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Results

Engagement Between TSOs and Offenders

The number of TSOs that each prison claimed was active in their establishment at the time of data collection ranged from 15 to 31. However, the respondents reported having heard of, on average, just four organizations, and had engaged with an average of only one. The results for each establishment are presented in Table 7.2 and Fig. 7.1. They indicate low overall engagement levels with TSOs, with minor variations between prisons.

Table 7.2 Prisoner self-reported awareness of and engagement with TSOs

Prison

ID

No. of TSOs per prison

Median no. and range of TSOs that respondents had engaged with

Median no. and range of TSOs that respondents know of

No.

Range

No.

Range

i

22

i

0-21

6

0-22

2

i5

i

0-6

8

4-i5

3

24

0

0-i6

6

0-24

4

i5

i

0-4

2

0-9

5

i8

i

0-4

4

0-i7

6

3i

i

0-i7

i0

0-28

7

3i

0.5

0-6

6

0-i3

8

20

0

0-i3

3

0-i8

Percentage of respondents in each prison that had heard of/engaged with TSOs

Fig. 7.1 Percentage of respondents in each prison that had heard of/engaged with TSOs

In the qualitative interviews with TSOs, we examined some of the key barriers that TSOs reported in trying to engage with offenders. Many TSOs reported a reduction in funding and staffing, and several confessed that they are no longer able to provide “what it says on the tin” (i.e., what their aims and objectives dictate):

It’s just me now providing the housing advice unfortunately. So people say “Oh [the name of the organization] is here. There is someone providing housing options. That’s all right then we can tick that box.” And then prisoners wait and wait for weeks to see me and when they do they ask, “Well why did I have to wait so long to see you?” They don’t realize it’s really just me now. (Participant T405)

Also, a number of organizations reported that working in a prison setting often meant access to very limited resources, which often prevented them from making their services known in the prison as well as from accessing prisoners. As a consequence, several organizations talked about experiencing significant difficulties in trying to establish a continued presence, which would put them on the radar of the prison staff and offenders alike:

On a site like this, it is actually quite difficult, as we don’t have an office with a phone, which is a bit of a nightmare. Which is why I tend to work from home. This means that getting hold of people [that is, offenders] can be quite difficult.... We’ve had staff, not obstructive, just ... we’re not on their radar if you know what I mean. And it’s really difficult to get them to see us as a helpful service. (Participant T401)

There are also a few practical difficulties, because I’m based in the visitors center. I still don’t have any kind of telephone where I can actually talk to people privately so I’m not in a private office or anything like that. I haven’t been able to access my emails for about three weeks because there’s been staff training in the computer room, so I’ve simply not been able to get in there. So I just sit here not able to work, not able to do anything. So why am I here then? (Participant T106)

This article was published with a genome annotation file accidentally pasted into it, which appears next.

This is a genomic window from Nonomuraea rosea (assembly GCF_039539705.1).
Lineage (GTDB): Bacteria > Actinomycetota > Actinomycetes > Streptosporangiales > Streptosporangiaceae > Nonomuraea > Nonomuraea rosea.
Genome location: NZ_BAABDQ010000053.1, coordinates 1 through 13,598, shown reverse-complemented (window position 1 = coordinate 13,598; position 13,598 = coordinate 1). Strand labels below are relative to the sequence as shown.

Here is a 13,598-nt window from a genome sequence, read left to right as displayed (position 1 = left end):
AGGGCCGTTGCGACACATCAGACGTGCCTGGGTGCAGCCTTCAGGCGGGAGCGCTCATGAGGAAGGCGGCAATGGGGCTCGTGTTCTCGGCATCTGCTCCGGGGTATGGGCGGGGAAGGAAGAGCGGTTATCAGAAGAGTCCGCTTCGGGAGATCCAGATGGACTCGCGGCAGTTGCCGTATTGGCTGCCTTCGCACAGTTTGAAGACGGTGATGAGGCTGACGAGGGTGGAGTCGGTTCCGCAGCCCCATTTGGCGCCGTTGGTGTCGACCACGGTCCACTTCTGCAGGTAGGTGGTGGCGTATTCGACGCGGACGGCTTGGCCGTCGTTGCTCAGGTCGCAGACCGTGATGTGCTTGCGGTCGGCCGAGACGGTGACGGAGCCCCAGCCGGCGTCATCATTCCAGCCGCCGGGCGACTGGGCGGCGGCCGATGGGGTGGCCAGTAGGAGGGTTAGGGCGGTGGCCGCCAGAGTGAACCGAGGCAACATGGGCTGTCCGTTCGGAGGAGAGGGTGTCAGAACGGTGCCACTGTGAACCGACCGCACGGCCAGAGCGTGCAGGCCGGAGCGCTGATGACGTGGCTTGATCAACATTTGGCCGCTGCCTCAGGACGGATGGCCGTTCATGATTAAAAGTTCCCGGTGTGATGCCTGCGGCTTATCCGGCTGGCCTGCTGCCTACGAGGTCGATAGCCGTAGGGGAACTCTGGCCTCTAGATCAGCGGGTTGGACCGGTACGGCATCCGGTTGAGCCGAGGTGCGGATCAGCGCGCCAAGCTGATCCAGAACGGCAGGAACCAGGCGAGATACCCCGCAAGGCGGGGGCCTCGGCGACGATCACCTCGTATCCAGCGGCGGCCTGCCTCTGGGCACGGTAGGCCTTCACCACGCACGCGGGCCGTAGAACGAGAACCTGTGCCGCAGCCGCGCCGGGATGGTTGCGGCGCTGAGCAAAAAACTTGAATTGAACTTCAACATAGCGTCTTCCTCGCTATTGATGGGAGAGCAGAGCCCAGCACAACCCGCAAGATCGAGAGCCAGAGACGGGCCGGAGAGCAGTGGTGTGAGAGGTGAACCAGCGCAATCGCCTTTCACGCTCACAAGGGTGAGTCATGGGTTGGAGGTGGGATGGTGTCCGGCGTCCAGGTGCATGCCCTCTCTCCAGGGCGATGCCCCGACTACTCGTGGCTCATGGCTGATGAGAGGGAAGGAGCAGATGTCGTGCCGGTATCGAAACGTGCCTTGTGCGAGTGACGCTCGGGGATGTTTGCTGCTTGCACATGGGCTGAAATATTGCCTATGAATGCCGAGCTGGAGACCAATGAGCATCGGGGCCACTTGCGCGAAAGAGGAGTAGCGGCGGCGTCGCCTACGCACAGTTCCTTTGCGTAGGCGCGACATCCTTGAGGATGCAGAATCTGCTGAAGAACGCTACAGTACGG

Several organizations reported experiencing difficulties in trying to engage prison staff in promoting the organization among prisoners. They noted that staff often showed little interest in the work done by TSOs and did not make appropriate referrals or strive to raise awareness of organizations among prisoners:

We also have barriers of prejudice amongst certain members of the staff. Prejudice is probably too strong, it’s just disinterest. A lot of prison staff know about [the name of the program], they’re not anti-[the name of the program], but they’re not really interested in facilitating it. They just don’t really care at all, so it’s like, “I am not against you, it’s just, I’ve got too many things to do.” (Participant T208)

If the offender respondents had heard of an organization but not worked with it, we asked them why this was so. They were offered a choice of six answers and were asked to select the most appropriate one for each organization.

As shown in Fig. 7.2, the primary reasons that survey respondents reported for not engaging with organizations that they were familiar with

Reported reasons for not engaging with TSOs

Fig. 7.2 Reported reasons for not engaging with TSOs

were that they did not know anything about the particular organization, or that the organization was not deemed relevant to their needs (“I don’t think they can help me”). There were no significant variations in answers between the seven resettlement pathways.

Data from the qualitative interviews with offenders revealed the reasons why they chose to engage with TSOs and the services they provide. The most common reason was that prisoners felt they needed the help that TSOs potentially offer:

I just needed to ... I got addicted to crack and this is why it’s left me in prison. So I just thought I’ve got to clean up.. It’s done me the world of good. (Participant O808)

They are trying to help me with two problems: the housing benefit and the finance, which I cannot pay when I am in prison. (Participant O210)

In a small number of cases, respondents reported engaging with TSOs due to boredom and the hope that it might give them something to do. But engagement with TSOs was also seen to help offenders to form links with organizations outside of prison with the hope of continuing such connections on release, “I thought it would be quite useful to join an organization that I could then link up to on the way out” (Participant O117).

 
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